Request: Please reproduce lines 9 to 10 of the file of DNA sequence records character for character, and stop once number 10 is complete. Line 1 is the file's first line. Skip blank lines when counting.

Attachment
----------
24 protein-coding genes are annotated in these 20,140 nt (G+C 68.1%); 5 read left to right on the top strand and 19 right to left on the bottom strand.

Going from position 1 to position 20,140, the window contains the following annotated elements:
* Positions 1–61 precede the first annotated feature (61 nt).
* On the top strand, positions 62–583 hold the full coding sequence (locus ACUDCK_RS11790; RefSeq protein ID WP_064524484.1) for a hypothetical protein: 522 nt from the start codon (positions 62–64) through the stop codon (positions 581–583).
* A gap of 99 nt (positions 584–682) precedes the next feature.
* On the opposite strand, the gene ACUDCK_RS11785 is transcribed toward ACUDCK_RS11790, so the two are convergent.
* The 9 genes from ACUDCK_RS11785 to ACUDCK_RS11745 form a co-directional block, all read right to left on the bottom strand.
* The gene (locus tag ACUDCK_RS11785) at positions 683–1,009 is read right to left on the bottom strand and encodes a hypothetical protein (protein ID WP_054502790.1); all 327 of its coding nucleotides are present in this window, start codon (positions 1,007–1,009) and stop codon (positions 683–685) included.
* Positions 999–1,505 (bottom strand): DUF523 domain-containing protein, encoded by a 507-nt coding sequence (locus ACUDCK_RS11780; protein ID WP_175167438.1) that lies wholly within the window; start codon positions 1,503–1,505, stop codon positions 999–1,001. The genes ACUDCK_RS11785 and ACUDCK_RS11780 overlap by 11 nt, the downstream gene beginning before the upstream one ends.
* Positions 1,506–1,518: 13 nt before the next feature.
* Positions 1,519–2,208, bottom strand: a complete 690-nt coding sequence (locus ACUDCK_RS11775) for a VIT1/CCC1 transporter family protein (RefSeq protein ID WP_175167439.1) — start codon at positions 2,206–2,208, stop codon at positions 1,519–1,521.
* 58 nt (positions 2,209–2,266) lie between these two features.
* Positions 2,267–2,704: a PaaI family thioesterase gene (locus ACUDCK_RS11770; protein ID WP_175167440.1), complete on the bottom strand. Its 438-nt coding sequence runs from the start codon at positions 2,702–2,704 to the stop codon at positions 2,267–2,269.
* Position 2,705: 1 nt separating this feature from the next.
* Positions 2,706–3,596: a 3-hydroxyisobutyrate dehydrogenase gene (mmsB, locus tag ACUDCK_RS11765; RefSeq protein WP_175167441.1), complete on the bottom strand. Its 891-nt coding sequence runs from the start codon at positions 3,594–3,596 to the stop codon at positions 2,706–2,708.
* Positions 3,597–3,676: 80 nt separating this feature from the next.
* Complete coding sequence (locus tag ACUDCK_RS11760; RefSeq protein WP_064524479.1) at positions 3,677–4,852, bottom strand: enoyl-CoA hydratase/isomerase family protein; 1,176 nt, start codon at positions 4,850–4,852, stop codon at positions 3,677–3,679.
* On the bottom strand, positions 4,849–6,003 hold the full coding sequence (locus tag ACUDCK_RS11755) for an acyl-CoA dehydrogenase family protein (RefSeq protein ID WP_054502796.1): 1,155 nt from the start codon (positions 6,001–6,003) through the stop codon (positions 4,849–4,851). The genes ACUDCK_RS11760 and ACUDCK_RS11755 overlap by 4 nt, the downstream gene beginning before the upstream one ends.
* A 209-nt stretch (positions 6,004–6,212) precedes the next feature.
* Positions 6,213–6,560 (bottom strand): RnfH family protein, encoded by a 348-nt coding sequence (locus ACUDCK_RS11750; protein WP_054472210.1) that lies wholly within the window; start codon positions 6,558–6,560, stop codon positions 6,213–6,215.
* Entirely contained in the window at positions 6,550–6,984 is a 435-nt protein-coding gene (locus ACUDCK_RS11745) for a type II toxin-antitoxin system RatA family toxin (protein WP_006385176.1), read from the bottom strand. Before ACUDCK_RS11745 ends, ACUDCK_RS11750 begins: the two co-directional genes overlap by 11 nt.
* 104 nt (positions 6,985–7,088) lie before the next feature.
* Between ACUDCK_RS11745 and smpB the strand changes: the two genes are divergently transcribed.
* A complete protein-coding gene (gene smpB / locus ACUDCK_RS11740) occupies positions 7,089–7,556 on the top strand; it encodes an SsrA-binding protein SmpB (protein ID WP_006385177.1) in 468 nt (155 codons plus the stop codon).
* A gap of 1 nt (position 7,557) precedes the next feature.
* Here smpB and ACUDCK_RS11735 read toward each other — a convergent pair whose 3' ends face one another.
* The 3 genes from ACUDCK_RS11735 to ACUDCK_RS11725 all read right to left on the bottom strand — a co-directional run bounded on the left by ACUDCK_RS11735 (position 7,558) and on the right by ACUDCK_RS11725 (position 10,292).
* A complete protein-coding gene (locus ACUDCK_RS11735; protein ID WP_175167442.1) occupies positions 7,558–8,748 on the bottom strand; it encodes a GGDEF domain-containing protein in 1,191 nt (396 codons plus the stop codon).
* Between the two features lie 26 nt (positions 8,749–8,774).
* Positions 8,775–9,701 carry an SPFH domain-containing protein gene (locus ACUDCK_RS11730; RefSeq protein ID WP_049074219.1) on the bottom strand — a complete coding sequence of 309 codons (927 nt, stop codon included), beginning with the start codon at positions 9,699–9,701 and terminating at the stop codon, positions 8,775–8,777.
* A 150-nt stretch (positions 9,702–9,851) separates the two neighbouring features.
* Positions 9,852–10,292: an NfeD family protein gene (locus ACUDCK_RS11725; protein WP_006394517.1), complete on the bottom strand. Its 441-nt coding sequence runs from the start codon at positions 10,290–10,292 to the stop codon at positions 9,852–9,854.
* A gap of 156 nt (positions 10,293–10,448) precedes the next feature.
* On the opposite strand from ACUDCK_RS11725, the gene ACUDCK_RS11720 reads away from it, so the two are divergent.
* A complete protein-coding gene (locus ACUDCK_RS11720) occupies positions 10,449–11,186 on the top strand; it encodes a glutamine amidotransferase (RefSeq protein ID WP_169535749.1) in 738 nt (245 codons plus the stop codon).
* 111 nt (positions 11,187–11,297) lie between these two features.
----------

* Positions 999–1,505 (bottom strand): DUF523 domain-containing protein, encoded by a 507-nt coding sequence (locus ACUDCK_RS11780; protein ID WP_175167438.1) that lies wholly within the window; start codon positions 1,503–1,505, stop codon positions 999–1,001. The genes ACUDCK_RS11785 and ACUDCK_RS11780 overlap by 11 nt, the downstream gene beginning before the upstream one ends.
* Positions 1,506–1,518: 13 nt before the next feature.